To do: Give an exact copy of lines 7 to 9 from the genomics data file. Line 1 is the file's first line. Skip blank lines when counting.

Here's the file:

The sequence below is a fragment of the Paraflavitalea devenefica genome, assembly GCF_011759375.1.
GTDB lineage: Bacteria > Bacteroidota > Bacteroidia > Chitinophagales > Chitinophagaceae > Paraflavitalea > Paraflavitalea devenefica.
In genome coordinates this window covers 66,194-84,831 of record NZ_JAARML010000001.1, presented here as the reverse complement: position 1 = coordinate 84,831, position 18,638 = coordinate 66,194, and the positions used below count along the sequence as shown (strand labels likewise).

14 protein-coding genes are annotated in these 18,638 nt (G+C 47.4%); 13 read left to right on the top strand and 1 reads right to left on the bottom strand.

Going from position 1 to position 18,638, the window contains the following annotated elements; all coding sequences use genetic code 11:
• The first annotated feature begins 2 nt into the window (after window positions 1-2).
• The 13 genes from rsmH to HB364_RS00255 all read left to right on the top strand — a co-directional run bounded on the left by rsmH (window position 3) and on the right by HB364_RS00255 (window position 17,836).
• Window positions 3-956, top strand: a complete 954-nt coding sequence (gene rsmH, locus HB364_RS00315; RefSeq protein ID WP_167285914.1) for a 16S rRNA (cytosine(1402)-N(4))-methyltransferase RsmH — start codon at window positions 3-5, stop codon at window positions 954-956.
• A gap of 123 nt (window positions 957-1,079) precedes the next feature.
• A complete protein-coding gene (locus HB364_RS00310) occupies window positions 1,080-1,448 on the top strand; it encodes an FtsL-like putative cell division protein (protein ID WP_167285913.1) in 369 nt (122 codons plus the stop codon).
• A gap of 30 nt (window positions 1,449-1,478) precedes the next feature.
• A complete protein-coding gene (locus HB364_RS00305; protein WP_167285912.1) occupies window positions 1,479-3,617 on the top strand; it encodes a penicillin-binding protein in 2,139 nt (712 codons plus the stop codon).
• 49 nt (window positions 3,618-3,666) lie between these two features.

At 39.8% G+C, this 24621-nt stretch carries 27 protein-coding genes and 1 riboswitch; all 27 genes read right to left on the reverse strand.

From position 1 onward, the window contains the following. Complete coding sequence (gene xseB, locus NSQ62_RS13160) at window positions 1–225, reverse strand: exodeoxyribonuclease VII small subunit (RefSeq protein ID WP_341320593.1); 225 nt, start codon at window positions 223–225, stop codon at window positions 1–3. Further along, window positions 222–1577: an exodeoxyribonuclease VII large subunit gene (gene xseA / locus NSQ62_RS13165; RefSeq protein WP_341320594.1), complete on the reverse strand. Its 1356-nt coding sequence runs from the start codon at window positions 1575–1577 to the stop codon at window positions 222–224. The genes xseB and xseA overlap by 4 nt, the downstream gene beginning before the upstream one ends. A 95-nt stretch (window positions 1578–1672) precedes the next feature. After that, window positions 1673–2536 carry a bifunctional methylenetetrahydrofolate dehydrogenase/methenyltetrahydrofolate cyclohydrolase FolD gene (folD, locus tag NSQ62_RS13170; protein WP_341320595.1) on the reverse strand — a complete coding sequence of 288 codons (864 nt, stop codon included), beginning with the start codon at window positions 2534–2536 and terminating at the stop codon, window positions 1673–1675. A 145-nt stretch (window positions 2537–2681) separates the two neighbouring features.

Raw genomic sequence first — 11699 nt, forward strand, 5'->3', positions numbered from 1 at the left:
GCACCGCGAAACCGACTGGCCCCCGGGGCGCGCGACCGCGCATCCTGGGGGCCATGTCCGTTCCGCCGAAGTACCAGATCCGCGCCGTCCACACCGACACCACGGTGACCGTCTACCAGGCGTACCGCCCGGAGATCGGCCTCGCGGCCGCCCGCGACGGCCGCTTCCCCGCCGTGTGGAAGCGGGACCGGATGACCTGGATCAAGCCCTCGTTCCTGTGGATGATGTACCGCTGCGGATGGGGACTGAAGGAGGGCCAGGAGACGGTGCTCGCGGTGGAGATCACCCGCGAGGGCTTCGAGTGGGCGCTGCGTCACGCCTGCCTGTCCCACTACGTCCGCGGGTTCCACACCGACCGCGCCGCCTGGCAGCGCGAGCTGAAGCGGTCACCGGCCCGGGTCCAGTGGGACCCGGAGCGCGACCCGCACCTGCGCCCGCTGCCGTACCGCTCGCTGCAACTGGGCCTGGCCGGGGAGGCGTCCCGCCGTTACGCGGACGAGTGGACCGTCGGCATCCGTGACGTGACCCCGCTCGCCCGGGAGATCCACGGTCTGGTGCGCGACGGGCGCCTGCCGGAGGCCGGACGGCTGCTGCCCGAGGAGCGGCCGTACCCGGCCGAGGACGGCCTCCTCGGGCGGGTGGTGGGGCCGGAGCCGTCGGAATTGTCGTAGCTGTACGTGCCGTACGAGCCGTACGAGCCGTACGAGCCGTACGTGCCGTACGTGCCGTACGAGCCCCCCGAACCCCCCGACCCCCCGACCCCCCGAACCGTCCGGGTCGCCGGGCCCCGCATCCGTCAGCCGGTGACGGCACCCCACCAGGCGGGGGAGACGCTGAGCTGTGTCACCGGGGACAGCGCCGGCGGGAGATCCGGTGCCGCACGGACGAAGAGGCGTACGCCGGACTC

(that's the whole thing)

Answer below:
• The 13 genes from rsmH to HB364_RS00255 all read left to right on the top strand — a co-directional run bounded on the left by rsmH (window position 3) and on the right by HB364_RS00255 (window position 17,836).
• Window positions 3-956, top strand: a complete 954-nt coding sequence (gene rsmH, locus HB364_RS00315; RefSeq protein ID WP_167285914.1) for a 16S rRNA (cytosine(1402)-N(4))-methyltransferase RsmH — start codon at window positions 3-5, stop codon at window positions 954-956.
• A gap of 123 nt (window positions 957-1,079) precedes the next feature.